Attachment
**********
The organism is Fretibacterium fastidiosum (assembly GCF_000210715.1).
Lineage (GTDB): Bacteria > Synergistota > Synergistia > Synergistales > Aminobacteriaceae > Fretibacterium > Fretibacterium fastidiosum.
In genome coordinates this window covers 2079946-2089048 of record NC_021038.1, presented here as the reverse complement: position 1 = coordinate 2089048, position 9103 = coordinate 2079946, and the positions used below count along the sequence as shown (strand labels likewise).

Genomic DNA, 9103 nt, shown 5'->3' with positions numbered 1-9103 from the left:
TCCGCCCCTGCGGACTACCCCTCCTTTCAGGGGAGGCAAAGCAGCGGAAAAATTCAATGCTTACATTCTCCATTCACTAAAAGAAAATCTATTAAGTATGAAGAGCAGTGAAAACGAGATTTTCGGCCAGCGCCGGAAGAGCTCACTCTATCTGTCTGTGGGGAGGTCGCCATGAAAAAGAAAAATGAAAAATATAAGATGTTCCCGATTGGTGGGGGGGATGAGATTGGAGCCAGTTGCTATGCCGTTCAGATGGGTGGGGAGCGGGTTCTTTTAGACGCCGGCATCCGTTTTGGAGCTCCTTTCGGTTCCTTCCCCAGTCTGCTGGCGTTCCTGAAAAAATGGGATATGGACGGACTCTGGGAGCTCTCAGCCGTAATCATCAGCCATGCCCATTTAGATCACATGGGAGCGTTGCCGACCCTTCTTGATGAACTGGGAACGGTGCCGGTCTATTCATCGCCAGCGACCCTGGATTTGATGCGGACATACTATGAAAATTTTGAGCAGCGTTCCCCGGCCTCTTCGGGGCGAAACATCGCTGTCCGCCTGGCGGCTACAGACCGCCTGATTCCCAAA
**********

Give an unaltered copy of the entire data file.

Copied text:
The organism is Fretibacterium fastidiosum (assembly GCF_000210715.1).
Lineage (GTDB): Bacteria > Synergistota > Synergistia > Synergistales > Aminobacteriaceae > Fretibacterium > Fretibacterium fastidiosum.
In genome coordinates this window covers 2079946-2089048 of record NC_021038.1, presented here as the reverse complement: position 1 = coordinate 2089048, position 9103 = coordinate 2079946, and the positions used below count along the sequence as shown (strand labels likewise).

Genomic DNA, 9103 nt, shown 5'->3' with positions numbered 1-9103 from the left:
TCCGCCCCTGCGGACTACCCCTCCTTTCAGGGGAGGCAAAGCAGCGGAAAAATTCAATGCTTACATTCTCCATTCACTAAAAGAAAATCTATTAAGTATGAAGAGCAGTGAAAACGAGATTTTCGGCCAGCGCCGGAAGAGCTCACTCTATCTGTCTGTGGGGAGGTCGCCATGAAAAAGAAAAATGAAAAATATAAGATGTTCCCGATTGGTGGGGGGGATGAGATTGGAGCCAGTTGCTATGCCGTTCAGATGGGTGGGGAGCGGGTTCTTTTAGACGCCGGCATCCGTTTTGGAGCTCCTTTCGGTTCCTTCCCCAGTCTGCTGGCGTTCCTGAAAAAATGGGATATGGACGGACTCTGGGAGCTCTCAGCCGTAATCATCAGCCATGCCCATTTAGATCACATGGGAGCGTTGCCGACCCTTCTTGATGAACTGGGAACGGTGCCGGTCTATTCATCGCCAGCGACCCTGGATTTGATGCGGACATACTATGAAAATTTTGAGCAGCGTTCCCCGGCCTCTTCGGGGCGAAACATCGCTGTCCGCCTGGCGGCTACAGACCGCCTGATTCCCAAA